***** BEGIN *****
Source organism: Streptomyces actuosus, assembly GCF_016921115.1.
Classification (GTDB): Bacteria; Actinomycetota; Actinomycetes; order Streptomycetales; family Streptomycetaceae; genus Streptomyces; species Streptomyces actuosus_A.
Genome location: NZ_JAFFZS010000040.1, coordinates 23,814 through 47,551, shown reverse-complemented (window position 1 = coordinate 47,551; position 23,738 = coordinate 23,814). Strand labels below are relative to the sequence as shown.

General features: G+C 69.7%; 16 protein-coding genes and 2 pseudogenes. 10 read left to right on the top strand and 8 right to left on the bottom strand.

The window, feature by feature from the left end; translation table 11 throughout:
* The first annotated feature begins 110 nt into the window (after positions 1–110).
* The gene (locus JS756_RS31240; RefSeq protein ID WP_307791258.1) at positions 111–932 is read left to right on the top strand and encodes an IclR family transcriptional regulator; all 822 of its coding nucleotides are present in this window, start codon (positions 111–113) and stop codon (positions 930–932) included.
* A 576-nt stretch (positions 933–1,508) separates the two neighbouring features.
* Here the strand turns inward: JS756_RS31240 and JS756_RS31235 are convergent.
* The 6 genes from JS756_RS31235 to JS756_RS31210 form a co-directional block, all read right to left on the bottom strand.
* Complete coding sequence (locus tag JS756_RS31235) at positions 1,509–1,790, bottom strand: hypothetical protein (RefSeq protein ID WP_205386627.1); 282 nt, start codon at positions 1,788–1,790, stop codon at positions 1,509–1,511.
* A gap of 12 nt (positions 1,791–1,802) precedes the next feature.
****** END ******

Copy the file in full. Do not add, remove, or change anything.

Source organism: Streptomyces actuosus, assembly GCF_016921115.1.
Classification (GTDB): Bacteria; Actinomycetota; Actinomycetes; order Streptomycetales; family Streptomycetaceae; genus Streptomyces; species Streptomyces actuosus_A.
Genome location: NZ_JAFFZS010000040.1, coordinates 23,814 through 47,551, shown reverse-complemented (window position 1 = coordinate 47,551; position 23,738 = coordinate 23,814). Strand labels below are relative to the sequence as shown.

General features: G+C 69.7%; 16 protein-coding genes and 2 pseudogenes. 10 read left to right on the top strand and 8 right to left on the bottom strand.

The window, feature by feature from the left end; translation table 11 throughout:
* The first annotated feature begins 110 nt into the window (after positions 1–110).
* The gene (locus JS756_RS31240; RefSeq protein ID WP_307791258.1) at positions 111–932 is read left to right on the top strand and encodes an IclR family transcriptional regulator; all 822 of its coding nucleotides are present in this window, start codon (positions 111–113) and stop codon (positions 930–932) included.
* A 576-nt stretch (positions 933–1,508) separates the two neighbouring features.
* Here the strand turns inward: JS756_RS31240 and JS756_RS31235 are convergent.
* The 6 genes from JS756_RS31235 to JS756_RS31210 form a co-directional block, all read right to left on the bottom strand.
* Complete coding sequence (locus tag JS756_RS31235) at positions 1,509–1,790, bottom strand: hypothetical protein (RefSeq protein ID WP_205386627.1); 282 nt, start codon at positions 1,788–1,790, stop codon at positions 1,509–1,511.
* A gap of 12 nt (positions 1,791–1,802) precedes the next feature.